How Much Do I Get?

25% of your average earnings.   Service Canada (who run the CPP) looks at your average earnings from 18 to 65, dropping out up to 7.5 years of your lowest earning years to calculate your CPP payout.

The maximum ‘allowable’ / calculated earnings was $51,100 in 2013 – if you earned more than that, it wasn’t counted towards the CPP (nor was funds taken for the CPP above that amount) but it did count towards the amount you’d get.

So, most people will definitely get significantly less than the maximum of $1,038.33.

Is Raising the CPP Good Then?

Depends on your point of view.  They’ll take more money from your paycheck now (raising it to 12% total or from 4.95% to 6% off your paycheck), in return for up to a 35% increase in the final payout.

Theoretically then, you could get more when you retire; but the question then is this retroactive? That is, do people who only paid in 9% through their life get 35% payouts? My guess is (and this is political); yes – so that Baby Boomers/etc who never saved get ‘saved’ by the government.  That I don’t agree with…

If not, maybe it’s good.  I still prefer to save money myself, but for a lot of people that might not be what they want.

Is It Going Away?

The important part to note is that while the CPP is theoretically funded sufficiently, there isn’t a separate pool where all CPP contributions are locked away.  It’s just a giant pool of cash which the government pulls from.  So, it’s possible if the government overspends that there just won’t be any money there when it’s needed.

Again, this is a possibility – not a certainty and really depends on numerous factors. However, it’s worth knowing and adding to your own considerations.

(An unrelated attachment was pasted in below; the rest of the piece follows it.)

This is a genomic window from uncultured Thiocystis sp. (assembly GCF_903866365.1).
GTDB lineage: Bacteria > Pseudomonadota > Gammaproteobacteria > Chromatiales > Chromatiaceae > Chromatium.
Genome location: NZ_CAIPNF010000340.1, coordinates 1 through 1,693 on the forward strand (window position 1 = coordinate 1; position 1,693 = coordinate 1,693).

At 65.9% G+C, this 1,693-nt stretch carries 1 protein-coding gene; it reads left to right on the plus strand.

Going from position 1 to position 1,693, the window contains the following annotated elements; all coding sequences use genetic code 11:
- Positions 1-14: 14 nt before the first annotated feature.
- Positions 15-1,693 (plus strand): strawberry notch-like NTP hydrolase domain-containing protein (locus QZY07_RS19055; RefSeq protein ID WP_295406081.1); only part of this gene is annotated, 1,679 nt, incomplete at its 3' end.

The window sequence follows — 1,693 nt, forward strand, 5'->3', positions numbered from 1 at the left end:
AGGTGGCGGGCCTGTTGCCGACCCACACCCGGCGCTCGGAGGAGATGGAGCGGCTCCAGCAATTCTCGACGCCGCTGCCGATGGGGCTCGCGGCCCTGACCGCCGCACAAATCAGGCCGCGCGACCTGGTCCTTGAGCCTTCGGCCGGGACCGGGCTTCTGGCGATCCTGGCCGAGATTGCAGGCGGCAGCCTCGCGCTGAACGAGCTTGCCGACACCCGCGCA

Emergency Funds

It’s strange, the question of an emergency fund rises up a lot.  If you don’t know what an Emergency Fund is, it’s a pool of cash you set aside for emergencies.  Most financial advisors recommend between $1,000 to $5,000.

The reasons for an emergency fund basically boil down to – don’t get into debt! Sometimes, expenses outside of your budget happen – a blown tire, an accident, sick days that aren’t compensated.

Having a fund that you can call on to help ease fluctuations in expenses and income keeps you from dipping into debt to cover it, removing you from the spiral of indebtness and poverty.  It’s also comforting to have some money around that you could just use…

Of course, there’s another train of thought that says – don’t bother with an emergency fund; especially when rates are so low.  You can get a much better return investing it and so long as you have a good credit rating and multiple forms of credit (Line-of-Credit or credit cards); you can use those as emergency funds.  With a LOC especially, you only pay for what you use and the rates are often very decent.

This way, the money you’ve invested will ‘work’ for you and you can dump it if and when an emergency happens.   It’s not necessarily a bad idea especially with the TFSA accounts these days.  The bad part of course is that you just don’t have that mental cushion anymore.

Myself, I lean towards the investing side – but I’m pretty comfortable and confident with investing.  For others, pure cash might be the better option.  It’s all about your risk tolerance…